- Mak Chishty said children have branded it 'haram' - forbidden by Allah
- Children refusing to shop at Marks & Spencer, mistakenly perceived to be Jewish owned, could be early sign of radicalisation, said Mr Chishty
- Islamic State claim to have funds to buy a nuclear weapon within a year
- Former army chief Lord Dannatt called for David Cameron to 'think the previously unthinkable' and draw up plans for sending troops to Iraq
Scotland Yard commander Mak Chishty said children had voiced opposition to marking the festive holiday – branding it ‘haram’, which means forbidden by their god Allah.
He said that parents need to address ‘all the ugly bit of the problem’, and ask how children had come to that view.
Mr Chishty also warned of a need for parents to spot early signs of radicalisation, which could include their sons and daughters refusing to shop in certain places, such as Marks & Spencer.
Scotland Yard commander Mak Chishty said children had voiced opposition to marking Christmas – branding it ‘haram’, which means forbidden by their god Allah
Bethnal Green schoolgirls Shamima Begum, Amira Abase and Kadiza Sultana - three of around 700 British Muslims thought to have been lured to Syria by IS propaganda
The store is mistakenly perceived to be Jewish-owned and in the past, Lord Sieff, chairman of M&S, reportedly made several statements in support of Israel’s military policies in relation to Palestine - recognised by over 130 countries as a state. In October last year MPs voted in favour of recognising Palestine as a state alongside Israel.
The House of Commons backed the move 'as a contribution to securing a negotiated two-state solution'.
Mr Chishty said that Islamist propaganda should be countered with intensified monitoring to detect the earliest signs of anti-Western sentiment.
Refusing to shop at Marks & Spencer could be an early sign of radicalisation, according to Mr Chishty
These could include sudden negative attitudes towards alcohol, social occasions and Western clothing.
He said there was now a need for ‘a move into the private space’ of Muslims to spot views that could show the beginning of radicalisation far earlier.
‘We need to now be less precious about the private space,’ he said.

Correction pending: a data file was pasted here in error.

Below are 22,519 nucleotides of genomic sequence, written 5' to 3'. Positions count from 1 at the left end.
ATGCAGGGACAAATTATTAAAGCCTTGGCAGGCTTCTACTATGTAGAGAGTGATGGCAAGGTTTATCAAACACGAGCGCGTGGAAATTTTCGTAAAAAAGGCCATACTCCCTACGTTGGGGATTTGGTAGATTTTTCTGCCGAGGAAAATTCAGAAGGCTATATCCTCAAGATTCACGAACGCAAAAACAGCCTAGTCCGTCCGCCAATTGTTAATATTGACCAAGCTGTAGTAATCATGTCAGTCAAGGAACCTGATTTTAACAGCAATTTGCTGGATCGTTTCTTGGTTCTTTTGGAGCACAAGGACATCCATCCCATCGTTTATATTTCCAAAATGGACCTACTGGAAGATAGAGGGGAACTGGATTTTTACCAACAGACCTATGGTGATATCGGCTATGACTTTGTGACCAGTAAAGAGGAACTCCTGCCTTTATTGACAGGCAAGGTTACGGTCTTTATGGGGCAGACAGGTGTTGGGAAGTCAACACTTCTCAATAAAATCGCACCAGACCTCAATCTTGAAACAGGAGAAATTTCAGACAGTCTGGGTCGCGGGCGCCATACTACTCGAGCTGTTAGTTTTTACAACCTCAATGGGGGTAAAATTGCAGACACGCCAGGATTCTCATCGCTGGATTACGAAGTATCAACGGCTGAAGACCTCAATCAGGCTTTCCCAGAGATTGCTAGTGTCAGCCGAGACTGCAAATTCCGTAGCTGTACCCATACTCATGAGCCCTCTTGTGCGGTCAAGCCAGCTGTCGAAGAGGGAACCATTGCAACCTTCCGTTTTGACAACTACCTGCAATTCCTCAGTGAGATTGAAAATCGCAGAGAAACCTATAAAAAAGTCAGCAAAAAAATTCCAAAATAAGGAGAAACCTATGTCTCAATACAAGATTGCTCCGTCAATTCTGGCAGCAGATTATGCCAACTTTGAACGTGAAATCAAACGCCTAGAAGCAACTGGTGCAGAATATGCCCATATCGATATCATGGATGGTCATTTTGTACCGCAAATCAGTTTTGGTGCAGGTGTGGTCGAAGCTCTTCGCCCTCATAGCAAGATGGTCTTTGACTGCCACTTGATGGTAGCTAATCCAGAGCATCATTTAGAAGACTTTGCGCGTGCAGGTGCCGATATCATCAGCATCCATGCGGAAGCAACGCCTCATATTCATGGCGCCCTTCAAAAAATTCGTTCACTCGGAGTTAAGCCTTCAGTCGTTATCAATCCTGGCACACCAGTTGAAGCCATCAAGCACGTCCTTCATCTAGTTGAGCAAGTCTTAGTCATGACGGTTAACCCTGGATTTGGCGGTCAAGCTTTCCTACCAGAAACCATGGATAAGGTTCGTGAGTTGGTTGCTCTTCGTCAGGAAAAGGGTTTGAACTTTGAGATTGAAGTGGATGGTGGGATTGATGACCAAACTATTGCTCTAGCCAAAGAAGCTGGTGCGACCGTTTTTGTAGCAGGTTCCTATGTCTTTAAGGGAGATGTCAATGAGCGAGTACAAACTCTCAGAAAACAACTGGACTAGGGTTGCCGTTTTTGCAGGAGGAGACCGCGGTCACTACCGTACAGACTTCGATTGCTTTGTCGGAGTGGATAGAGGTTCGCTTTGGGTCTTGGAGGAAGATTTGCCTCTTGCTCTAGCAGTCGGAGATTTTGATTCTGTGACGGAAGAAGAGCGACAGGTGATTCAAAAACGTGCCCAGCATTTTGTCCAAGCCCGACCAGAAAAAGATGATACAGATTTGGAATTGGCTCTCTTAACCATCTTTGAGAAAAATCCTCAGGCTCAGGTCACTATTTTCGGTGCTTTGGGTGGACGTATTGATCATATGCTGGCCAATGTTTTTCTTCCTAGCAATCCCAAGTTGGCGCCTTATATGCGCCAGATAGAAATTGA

‘This is not about us invading private thoughts, but acknowledging that it is in these private spaces where this [extremism] first germinates.
‘The purpose of private space intervention is to engage, explore, explain, educate or eradicate. Hate and extremism are not acceptable in our society, and if people cannot be educated, then hate and harmful extremism must be eradicated through all lawful means.’
Asked to define ‘private space’, Mr Chishty said: ‘It is anything from walking down the road, looking at a mobile, to someone in a bedroom surfing the net, to someone in a shisha cafe talking about things.’
He said what is new about Islamic State is the use of social media to spread its message and urge those of the same extreme views to join the terror group or stage attacks in their home country.
And in a stark warning, he said there was no end in sight to the number of British Muslims, around 700 so far, being lured to Syria by IS propaganda.
The comments come after a Daily Mail investigation revealed how easy it was for British schoolgirls to be enticed into fleeing to Iraq and Syria to become ‘jihadi brides’.
An IS plot to lure a 16-year-old to Syria to marry a jihadist was foiled after the Mail passed on evidence that she was planning to run away to counter-terror officers.
They swooped on the girl’s home after it emerged she was being lured by her older sister, a prolific IS recruiter who fled London last year to be a jihadi bride.
The plot had been laid out in extraordinary detail in secret online messages, with timings and prices planned for every train, flight and hotel she was set to stay at on the way.
Mr Chishty, head of community engagement for the Metropolitan Police in London, said IS propaganda is so powerful that he has to be vigilant about his own children.
Directing his comments at other Muslim parents, he told the Guardian: ‘I am not immunised. If I feel the need to be extra vigilant, then I think you need to feel the need to be extra vigilant.’
Mr Chishty said friends and family of youngsters at risk of extremism should be intervening much earlier, watching out for subtle, unexplained changes, because those closest to them are best placed to do so.
He said they should challenge and understand what caused such changes in behaviour and seek help, if needs be from the police, if they are worried.
Mr Chishty said it did not make someone an extremist if they criticised ‘British values’, but friends and family should ask why.
He added that more work is needed to understand why young people are attracted to IS: ‘Some are bored, overqualified, underemployed… It is not a holy war.’